Learning Outcomes for the Graphic Design BFA Degree:
- Identify and analyze social challenges through the study and application of design thinking, innovative problem solving and integrative design practices;
- Demonstrate knowledge of visual literacy;
- Demonstrate conceptual skills to inquire, interpret and illustrate an idea for an unknown audience via empathetic and iterative processes through visual thinking of sketching, prototyping, and implementation;
- Exhibit skills in team building, collaboration, storytelling and intervention design as well as developing community partnerships along with a professional work ethic;
- Demonstrate knowledge of graphic design related tools for application of practices and processes of the industry;
- Apply both verbal and visual presentation skills; and
- Research, debate and critique complex social problems.
Digital Arts - Fall 2018 course requirements
The Digital Arts division in the School of Art offers a Bachelor of Fine Arts degree in Digital Arts with specializations in several possible areas of focus. Students choosing the Digital Arts major can choose to focus on one or more of the following tracks, selecting the courses that best fit their academic goals. The Digital Arts Division offers coursework in 3D modeling and animation, video art, imaging and interactive media.
Upon completion of the baccalaureate degree in Digital Arts, students are expected to:
- Approach digital art as a studio art discipline, within a broader understanding of popular culture and new media arts;
- Develop the problem solving skills to succeed and move forward in a constantly evolving field;
- Demonstrate an understanding of the history of new media and how to contextualize their practice within that field;
- Demonstrate the ability to independently and pro-actively research and problem solve;
- Through the senior capstone experience, demonstrate the ability to apply scholarly and/or creative research in visual, written, and oral context;
- Create a body of work that shows their technical, artistic, and conceptual skills and is competitive with their peers in digital arts;
- Develop the work ethic, creativity, curiosity, collaborative spirit, and critical self-reflection necessary for ongoing growth in a constantly evolving field of digital arts.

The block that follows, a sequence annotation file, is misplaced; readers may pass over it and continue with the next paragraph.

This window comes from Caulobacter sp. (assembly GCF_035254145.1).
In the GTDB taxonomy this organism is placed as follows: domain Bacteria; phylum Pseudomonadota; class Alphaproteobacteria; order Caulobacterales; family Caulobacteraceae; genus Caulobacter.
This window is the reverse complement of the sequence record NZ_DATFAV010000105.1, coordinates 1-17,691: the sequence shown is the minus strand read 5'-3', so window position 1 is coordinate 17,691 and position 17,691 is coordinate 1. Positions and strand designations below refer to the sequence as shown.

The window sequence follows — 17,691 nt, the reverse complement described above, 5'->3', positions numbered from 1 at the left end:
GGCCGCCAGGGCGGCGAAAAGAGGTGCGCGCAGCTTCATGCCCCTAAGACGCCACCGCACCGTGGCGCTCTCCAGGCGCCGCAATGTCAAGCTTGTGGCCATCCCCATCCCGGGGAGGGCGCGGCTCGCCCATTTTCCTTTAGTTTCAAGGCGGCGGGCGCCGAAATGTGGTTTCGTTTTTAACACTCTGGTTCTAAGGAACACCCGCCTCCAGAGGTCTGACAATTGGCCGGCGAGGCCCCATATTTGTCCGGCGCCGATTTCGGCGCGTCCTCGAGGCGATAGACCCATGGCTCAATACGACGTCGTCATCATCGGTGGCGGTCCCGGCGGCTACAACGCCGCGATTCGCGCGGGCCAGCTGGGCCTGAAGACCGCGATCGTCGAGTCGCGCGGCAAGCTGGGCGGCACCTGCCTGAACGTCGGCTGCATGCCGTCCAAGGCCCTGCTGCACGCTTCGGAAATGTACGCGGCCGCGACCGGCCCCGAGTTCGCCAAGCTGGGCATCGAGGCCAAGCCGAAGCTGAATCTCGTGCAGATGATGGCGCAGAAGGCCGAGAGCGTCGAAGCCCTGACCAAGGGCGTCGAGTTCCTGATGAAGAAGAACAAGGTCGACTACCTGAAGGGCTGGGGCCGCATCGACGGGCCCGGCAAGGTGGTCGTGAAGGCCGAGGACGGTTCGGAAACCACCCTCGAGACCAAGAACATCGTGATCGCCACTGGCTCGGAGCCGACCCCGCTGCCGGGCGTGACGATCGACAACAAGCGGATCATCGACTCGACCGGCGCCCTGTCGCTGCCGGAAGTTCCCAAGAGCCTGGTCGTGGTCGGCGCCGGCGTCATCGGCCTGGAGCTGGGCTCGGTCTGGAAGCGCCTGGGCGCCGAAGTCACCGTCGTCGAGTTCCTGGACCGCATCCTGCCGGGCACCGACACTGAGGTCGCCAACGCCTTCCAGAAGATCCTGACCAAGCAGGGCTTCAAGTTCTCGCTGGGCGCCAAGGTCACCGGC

Art Education - Fall 2018 course requirements
As the integration of 2D and 3D media manifests within contemporary art and design making approaches, art education majors participate with multiple studio environments that contribute to building diverse knowledge and adaptable arts-related skills. Supporting the diverse needs of today's PK-12 visual arts learners which include providing a curriculum that aligns with State and National Visual Arts Teaching Standards, students in art education learn about child development, community arts education, and the various issues related to teaching art and visual culture. The Division of Art Education employs several teaching methods, engaging technologies, and numerous studio art media. The required coursework broadens the potential for art education majors' own multimedia studio art practices as well as those of their future students.
Upon completion of the Art Education baccalaureate degree, students are expected to:
- Examine the relationship and influence of the visual arts in social, historical, cultural, and aesthetic contexts;
- Demonstrate proficiency in technical, conceptual, and critical abilities within studio media;
- Plan and teach art curricula, based on theories of child development and first-hand experience with individual students, for pre-kindergarten through young adult learners;
- Design art curricula that reflect the purposes of art education, the breadth of art, and the goals of a general education;
- Demonstrate critical and reflective thinking, oral and written communication abilities, and management skills; and
- Exhibit professional behavior when working with students, parents, other educators, and community members.
Minor, Art (21 hours)
- ART 1020, 1030, 1120 (9)
- ARTH 1450 (3)
- ARTH 1460 (3)
- ARTS elective (6)
Minor, Art History (21 hours)
- Two courses from ARTH 1450, 1460, 2700 (6)
- ARTH 2900 (3)
- 2 ARTH electives 3000-level (6)
- 1 ARTH elective 4000-level (3)
- ARTH 4900 (3)
Minor, Community Arts Education - Fall 2018 course requirements
Minor, Digital Arts - Fall 2018 course requirements
Minor, Glass - Fall 2018 course requirements
Minor, Photography - Fall 2018 course requirements